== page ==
As I am sitting here eating my banana I remembered reading recently an article by Megan Rauscher in My Health. She wrote about a correlation between high blood pressure and low potassium levels. At least half of the population tested were African American. This was true regardless of the level of salt in the diet or cardiovascular risk factors.
The significance of what was observed is that it agrees with an earlier idea that potassium deficiency plays an important role in the development of high blood pressure.
Doctor Hedayati told Reuters Health that this association was stronger in African Americans than non-African Americans, which suggests possible racial differences in the development of high blood pressure.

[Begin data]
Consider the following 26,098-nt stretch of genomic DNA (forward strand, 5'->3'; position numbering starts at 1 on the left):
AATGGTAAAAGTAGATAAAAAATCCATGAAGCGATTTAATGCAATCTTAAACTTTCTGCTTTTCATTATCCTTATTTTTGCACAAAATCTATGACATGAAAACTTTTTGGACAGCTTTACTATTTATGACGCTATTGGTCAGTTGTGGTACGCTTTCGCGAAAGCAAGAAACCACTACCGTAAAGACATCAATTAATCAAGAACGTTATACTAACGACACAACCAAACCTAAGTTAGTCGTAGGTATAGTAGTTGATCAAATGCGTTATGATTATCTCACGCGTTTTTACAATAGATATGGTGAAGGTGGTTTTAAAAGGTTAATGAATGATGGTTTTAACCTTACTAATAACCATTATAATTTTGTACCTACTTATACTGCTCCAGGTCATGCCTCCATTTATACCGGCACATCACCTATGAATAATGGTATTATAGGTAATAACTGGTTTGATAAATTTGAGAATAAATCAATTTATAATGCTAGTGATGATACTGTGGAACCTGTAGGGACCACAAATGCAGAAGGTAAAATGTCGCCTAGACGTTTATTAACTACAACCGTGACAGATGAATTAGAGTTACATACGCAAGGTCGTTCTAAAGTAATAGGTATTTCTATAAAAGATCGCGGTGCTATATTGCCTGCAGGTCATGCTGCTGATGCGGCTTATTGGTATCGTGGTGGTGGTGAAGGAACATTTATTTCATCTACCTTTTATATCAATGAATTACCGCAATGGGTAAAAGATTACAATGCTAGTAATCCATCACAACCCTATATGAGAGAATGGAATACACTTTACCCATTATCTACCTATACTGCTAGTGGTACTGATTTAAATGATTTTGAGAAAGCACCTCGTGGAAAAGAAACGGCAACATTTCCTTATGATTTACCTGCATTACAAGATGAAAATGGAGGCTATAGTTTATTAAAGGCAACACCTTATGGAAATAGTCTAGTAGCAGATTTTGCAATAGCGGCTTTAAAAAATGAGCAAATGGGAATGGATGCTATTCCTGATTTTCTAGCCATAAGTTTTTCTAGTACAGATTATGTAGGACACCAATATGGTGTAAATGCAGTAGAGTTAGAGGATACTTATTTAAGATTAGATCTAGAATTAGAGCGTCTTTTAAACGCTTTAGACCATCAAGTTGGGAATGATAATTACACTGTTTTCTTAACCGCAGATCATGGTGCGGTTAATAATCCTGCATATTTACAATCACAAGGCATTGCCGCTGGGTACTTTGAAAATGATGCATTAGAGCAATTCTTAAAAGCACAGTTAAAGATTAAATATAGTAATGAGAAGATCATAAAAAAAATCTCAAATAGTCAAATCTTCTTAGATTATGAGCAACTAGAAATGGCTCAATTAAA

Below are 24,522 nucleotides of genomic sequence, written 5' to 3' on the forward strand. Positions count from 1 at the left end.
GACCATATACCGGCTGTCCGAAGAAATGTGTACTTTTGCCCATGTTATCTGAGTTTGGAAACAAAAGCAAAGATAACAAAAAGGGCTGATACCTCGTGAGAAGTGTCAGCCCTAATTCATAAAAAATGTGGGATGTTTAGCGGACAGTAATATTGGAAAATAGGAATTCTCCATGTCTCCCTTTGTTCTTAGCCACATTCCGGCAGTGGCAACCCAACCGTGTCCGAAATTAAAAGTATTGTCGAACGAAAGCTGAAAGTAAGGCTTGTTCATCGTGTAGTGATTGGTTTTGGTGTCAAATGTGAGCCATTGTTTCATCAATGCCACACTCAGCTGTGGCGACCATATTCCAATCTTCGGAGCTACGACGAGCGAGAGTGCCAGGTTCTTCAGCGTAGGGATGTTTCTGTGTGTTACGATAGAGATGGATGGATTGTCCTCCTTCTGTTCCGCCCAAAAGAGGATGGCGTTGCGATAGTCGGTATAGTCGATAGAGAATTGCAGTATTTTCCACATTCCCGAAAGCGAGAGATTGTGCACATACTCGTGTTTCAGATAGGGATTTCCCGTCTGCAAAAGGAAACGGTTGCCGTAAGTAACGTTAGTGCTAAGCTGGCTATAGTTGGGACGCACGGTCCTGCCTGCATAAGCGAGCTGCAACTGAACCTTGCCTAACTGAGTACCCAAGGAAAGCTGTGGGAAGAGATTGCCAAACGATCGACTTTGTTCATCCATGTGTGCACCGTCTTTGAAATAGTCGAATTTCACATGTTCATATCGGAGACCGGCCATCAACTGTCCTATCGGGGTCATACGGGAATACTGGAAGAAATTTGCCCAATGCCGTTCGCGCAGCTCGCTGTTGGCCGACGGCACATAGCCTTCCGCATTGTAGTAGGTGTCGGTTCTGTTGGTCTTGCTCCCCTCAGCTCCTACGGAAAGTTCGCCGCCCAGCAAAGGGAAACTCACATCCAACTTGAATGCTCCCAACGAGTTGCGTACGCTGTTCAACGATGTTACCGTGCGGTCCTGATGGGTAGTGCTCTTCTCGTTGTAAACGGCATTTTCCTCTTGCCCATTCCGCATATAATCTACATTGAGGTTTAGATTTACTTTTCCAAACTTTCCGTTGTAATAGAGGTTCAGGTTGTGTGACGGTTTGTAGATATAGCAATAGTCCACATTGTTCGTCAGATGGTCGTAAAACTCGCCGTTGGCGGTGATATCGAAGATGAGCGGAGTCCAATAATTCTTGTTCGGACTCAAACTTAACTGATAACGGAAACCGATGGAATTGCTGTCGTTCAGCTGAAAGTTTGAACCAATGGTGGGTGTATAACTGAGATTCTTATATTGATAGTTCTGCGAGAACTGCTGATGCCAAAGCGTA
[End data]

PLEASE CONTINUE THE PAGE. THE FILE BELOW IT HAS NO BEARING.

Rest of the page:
In addition to having lower levels of potassium in the urine, individuals with hypertension were older, heavier, and more likely to be African American. These people also had lower glomerular filtration rates, which correlates with poor kidney function.
According to Hedayati, the potassium level in urine samples was strongly related to blood pressure. “The lower the potassium in the urine, the lower the potassium in the diet, the higher the blood pressure,” This effect was even more significant than the effect of salt on their blood pressure.
My doctor always tells me to cut down on salt in order to keep my blood pressure under control, but he has not mentioned anything about low potassium having an effect on it.
This is another case of needing more studies to see how much of a factor potassium may be in treating hypertension in humans. This may be something to check with your doctor about next time you are in for a checkup.